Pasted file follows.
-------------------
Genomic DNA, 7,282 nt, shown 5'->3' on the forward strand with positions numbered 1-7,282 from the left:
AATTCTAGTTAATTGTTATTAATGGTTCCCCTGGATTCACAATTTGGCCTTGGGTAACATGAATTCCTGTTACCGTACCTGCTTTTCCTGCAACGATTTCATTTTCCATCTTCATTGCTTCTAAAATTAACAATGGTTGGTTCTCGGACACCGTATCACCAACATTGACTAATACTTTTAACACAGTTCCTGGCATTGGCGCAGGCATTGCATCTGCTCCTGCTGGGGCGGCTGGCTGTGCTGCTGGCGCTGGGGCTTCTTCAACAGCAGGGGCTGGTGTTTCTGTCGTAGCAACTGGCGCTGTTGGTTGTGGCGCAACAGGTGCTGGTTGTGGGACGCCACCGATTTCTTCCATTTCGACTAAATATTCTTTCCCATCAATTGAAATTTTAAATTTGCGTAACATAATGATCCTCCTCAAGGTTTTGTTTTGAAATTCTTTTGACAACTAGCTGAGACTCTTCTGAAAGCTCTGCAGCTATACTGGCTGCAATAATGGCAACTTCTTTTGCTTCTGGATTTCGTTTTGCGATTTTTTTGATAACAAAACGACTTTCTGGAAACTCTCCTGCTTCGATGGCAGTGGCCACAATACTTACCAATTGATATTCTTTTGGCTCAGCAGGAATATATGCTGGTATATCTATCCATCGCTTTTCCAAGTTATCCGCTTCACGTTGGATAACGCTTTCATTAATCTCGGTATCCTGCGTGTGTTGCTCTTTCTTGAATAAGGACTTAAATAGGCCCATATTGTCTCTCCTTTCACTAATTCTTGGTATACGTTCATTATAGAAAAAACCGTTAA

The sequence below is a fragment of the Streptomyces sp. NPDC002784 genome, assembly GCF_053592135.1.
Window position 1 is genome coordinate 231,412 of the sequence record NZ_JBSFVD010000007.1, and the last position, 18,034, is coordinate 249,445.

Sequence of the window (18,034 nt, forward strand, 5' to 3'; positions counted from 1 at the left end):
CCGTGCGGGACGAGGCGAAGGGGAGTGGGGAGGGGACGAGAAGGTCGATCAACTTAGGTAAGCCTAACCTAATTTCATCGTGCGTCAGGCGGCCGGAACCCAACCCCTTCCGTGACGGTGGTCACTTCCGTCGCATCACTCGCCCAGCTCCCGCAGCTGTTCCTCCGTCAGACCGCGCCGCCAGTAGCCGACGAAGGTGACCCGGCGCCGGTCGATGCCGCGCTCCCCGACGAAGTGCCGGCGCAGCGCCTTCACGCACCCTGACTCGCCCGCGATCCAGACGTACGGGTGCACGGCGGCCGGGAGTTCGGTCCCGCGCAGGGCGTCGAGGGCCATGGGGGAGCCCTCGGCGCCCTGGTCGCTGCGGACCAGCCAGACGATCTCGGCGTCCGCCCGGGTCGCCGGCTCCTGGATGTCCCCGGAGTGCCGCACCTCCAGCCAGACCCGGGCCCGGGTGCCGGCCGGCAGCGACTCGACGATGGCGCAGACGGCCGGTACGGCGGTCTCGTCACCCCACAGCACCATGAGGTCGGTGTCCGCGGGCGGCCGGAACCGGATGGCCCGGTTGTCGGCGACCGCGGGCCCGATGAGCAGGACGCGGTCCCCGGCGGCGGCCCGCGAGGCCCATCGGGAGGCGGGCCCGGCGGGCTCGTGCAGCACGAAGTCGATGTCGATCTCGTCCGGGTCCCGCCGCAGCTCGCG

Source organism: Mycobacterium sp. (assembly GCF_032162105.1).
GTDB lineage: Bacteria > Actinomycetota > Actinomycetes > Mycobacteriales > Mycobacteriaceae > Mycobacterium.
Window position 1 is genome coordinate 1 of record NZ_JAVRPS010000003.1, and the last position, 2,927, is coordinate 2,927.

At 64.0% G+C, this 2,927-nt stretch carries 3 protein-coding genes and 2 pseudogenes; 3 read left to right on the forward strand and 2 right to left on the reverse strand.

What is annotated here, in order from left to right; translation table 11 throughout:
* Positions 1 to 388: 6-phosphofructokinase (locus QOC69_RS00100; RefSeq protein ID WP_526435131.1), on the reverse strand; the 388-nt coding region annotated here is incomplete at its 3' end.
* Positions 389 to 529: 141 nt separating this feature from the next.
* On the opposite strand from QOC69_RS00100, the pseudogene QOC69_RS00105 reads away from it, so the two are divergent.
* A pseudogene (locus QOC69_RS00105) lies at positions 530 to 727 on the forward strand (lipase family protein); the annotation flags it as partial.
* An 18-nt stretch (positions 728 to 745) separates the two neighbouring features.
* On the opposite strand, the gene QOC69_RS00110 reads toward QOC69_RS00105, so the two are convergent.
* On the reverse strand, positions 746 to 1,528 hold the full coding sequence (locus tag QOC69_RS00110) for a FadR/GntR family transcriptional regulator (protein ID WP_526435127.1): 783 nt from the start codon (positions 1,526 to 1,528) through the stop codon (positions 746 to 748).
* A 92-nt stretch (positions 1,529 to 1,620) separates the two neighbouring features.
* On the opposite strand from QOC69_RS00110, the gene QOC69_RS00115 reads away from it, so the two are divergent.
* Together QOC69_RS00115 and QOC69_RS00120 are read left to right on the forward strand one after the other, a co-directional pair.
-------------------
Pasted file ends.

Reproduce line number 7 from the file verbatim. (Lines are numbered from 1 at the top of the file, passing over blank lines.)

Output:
Source organism: Mycobacterium sp. (assembly GCF_032162105.1).